I can see it now one of those videos on the Internet by some American business guru entitled , " How to get rid of your bad customers". Serious articles in the Harvert Business review about how studies of top US companies have revealed that they are good at "disensentivising" bad customers.
Now if by bad customers we mean those who are persistently or deliberately late in paying their bills I can see why businesses would benefit from getting rid of them. I am also familiar with the vexatious complainant who attempts to turn an organisation's complaints process into a means of conducting a personal vendetta and whose original complaint is overtaken by complaints about everyone who has tried to resolve the matter. These are undoubtably bad customers but I suspect those who have regular contact with customers would see a bad customer as an awkward customer and an awkward customer can simply be a demanding customer or one that is not easily placated. Demanding can mean clear about what they want and not willing to be diverted or to accommodate the convenience of the service. My concern is that if the term " bad customer " gains currency in the public sector it will be another tactic for dismissing complaints. It will legitimise getting rid of awkward customers. It would be easier to justify withdrawing a service from a "difficult" customer. The market can do that the public sector shouldn't.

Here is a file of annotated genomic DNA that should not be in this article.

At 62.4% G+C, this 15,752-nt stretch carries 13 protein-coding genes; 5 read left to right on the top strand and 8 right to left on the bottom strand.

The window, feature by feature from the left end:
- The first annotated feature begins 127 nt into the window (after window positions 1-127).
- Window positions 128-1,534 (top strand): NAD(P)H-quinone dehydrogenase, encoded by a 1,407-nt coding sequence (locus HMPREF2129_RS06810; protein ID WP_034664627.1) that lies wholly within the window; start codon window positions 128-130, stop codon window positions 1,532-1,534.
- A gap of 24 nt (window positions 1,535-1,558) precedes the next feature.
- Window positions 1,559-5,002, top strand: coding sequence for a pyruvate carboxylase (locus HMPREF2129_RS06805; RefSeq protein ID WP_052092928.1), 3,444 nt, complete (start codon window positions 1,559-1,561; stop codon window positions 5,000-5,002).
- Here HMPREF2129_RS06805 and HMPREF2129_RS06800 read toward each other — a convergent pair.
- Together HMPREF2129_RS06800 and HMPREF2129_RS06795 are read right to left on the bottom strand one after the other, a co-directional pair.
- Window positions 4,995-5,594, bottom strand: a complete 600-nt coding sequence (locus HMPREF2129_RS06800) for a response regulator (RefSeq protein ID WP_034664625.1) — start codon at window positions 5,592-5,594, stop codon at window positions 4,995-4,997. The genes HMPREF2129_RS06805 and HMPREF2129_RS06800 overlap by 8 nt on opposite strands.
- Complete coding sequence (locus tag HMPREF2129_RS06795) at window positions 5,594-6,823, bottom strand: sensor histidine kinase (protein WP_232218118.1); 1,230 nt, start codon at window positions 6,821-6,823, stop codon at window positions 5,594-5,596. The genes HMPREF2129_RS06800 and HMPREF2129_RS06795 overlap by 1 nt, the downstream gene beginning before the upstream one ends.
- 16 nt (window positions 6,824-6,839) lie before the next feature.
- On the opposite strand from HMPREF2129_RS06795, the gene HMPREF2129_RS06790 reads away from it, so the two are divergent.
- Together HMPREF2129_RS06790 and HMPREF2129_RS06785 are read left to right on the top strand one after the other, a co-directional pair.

Blair McPherson former director, author and blogger